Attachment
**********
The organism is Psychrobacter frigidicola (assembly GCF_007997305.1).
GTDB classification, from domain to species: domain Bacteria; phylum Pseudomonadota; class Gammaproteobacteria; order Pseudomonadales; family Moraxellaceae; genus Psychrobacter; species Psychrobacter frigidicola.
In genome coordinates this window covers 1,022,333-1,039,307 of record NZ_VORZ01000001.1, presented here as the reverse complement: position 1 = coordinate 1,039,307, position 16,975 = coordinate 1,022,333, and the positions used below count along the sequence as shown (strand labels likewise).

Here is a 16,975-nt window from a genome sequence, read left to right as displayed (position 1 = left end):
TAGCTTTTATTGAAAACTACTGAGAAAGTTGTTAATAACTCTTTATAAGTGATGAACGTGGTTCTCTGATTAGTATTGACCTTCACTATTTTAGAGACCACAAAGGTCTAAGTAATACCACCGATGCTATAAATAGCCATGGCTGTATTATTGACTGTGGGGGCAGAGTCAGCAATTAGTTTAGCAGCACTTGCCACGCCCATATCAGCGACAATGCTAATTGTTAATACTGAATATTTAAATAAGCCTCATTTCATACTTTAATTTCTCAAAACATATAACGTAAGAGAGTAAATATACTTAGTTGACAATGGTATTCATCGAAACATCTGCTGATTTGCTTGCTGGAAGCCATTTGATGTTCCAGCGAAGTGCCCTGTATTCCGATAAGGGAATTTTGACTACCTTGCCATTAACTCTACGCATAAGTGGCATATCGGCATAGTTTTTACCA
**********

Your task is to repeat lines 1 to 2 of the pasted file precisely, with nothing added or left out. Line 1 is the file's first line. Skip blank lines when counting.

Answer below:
The organism is Psychrobacter frigidicola (assembly GCF_007997305.1).
GTDB classification, from domain to species: domain Bacteria; phylum Pseudomonadota; class Gammaproteobacteria; order Pseudomonadales; family Moraxellaceae; genus Psychrobacter; species Psychrobacter frigidicola.